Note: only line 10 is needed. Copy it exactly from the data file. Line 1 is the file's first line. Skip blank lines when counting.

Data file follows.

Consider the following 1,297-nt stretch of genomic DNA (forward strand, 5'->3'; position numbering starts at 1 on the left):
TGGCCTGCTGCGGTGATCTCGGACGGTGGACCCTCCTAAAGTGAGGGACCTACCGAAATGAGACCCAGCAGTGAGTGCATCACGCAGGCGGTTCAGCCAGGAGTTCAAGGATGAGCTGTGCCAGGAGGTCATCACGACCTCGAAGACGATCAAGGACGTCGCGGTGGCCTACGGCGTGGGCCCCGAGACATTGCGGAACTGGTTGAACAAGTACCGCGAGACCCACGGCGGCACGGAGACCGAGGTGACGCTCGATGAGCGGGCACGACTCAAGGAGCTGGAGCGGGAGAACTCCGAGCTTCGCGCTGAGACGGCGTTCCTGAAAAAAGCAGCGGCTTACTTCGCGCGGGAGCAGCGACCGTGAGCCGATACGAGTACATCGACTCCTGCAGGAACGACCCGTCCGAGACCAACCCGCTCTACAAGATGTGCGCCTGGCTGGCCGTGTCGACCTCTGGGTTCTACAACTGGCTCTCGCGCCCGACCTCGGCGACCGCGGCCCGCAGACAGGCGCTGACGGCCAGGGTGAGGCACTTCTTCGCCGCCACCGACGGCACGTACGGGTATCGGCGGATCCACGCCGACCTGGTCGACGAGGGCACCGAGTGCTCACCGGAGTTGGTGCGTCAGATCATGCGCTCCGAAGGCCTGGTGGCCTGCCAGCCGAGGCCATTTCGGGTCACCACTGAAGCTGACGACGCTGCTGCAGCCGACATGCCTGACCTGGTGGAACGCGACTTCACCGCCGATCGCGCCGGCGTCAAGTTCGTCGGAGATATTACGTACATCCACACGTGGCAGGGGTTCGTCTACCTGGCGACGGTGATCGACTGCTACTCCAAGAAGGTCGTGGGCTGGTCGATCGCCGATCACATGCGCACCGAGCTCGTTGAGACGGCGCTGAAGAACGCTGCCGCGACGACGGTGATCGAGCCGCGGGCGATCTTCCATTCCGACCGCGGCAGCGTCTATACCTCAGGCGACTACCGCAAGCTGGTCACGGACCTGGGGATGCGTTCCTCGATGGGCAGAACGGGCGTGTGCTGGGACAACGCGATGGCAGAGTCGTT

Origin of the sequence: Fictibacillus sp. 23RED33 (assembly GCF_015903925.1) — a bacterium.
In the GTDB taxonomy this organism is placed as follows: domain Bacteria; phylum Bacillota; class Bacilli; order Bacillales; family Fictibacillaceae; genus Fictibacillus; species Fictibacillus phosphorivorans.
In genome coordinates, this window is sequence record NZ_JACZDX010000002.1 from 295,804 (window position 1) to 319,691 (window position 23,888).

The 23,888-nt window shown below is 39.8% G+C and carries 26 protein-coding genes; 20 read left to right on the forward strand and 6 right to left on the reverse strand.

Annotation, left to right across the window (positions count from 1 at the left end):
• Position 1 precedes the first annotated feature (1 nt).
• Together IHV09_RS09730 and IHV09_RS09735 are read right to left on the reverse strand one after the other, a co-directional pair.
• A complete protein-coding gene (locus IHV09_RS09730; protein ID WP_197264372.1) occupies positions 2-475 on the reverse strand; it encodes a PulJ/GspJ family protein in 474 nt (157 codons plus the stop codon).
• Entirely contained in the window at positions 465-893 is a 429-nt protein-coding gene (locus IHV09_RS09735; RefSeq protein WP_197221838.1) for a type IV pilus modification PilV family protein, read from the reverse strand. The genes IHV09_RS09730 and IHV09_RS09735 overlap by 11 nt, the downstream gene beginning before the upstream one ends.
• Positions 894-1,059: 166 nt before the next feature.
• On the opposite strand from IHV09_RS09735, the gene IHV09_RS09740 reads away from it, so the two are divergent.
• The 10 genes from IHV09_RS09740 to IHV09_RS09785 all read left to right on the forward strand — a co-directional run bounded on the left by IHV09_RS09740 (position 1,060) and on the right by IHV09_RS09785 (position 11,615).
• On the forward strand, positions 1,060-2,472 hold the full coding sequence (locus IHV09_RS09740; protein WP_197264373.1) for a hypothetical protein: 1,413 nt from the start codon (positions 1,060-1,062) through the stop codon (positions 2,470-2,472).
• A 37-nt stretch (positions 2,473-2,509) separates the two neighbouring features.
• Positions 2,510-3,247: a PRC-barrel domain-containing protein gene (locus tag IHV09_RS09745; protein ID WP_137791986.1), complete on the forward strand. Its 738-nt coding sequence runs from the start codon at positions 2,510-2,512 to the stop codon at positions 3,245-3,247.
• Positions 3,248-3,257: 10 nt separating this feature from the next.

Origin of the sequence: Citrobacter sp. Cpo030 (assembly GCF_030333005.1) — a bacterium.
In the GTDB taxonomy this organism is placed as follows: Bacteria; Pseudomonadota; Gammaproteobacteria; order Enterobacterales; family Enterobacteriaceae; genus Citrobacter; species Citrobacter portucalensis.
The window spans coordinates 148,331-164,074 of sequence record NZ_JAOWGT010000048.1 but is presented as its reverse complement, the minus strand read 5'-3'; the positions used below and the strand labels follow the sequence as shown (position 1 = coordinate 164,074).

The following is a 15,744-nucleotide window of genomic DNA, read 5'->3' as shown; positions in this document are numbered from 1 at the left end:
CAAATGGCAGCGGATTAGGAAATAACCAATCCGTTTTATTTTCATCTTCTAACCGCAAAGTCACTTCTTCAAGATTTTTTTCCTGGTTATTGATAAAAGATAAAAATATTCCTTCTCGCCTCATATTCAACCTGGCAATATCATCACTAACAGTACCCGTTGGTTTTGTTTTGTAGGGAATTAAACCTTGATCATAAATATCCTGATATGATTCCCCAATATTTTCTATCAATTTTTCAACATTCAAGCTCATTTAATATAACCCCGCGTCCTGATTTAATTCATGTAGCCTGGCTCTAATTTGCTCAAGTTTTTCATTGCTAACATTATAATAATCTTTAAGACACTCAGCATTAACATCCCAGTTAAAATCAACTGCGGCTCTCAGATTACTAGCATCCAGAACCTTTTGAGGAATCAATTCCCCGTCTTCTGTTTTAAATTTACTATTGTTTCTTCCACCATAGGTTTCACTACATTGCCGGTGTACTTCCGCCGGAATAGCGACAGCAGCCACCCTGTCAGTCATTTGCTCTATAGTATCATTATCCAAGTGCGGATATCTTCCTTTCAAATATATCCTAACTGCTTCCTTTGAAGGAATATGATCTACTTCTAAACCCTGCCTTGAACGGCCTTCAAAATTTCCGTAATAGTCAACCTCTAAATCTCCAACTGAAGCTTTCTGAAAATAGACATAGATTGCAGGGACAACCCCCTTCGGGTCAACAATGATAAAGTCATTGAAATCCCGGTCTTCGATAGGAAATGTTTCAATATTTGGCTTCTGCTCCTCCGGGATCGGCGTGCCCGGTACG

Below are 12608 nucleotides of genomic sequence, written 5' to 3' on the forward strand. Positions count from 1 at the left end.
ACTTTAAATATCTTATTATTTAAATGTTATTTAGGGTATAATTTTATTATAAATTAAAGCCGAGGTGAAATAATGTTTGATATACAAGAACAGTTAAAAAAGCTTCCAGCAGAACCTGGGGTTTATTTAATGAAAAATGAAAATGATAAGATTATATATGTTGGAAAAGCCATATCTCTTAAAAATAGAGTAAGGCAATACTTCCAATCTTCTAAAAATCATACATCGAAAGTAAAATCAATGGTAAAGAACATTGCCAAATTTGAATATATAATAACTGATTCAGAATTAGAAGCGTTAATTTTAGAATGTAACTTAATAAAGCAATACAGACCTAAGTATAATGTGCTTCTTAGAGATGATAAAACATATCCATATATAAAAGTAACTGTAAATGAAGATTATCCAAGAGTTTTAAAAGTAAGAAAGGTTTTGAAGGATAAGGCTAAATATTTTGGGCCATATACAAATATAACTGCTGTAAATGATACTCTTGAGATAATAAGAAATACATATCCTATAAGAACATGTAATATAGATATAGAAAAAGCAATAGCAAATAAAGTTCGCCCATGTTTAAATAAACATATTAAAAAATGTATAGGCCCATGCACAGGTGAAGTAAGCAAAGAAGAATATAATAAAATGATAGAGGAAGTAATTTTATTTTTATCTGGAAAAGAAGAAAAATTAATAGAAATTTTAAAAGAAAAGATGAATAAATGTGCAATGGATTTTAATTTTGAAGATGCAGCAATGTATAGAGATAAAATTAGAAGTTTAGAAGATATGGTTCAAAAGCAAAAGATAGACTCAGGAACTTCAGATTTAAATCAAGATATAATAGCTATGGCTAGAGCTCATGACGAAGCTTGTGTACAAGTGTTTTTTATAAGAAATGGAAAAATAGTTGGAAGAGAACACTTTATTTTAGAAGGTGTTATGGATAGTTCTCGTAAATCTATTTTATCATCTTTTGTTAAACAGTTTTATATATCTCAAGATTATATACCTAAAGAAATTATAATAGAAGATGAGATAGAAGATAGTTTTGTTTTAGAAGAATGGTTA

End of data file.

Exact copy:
• A complete protein-coding gene (locus IHV09_RS09730; protein ID WP_197264372.1) occupies positions 2-475 on the reverse strand; it encodes a PulJ/GspJ family protein in 474 nt (157 codons plus the stop codon).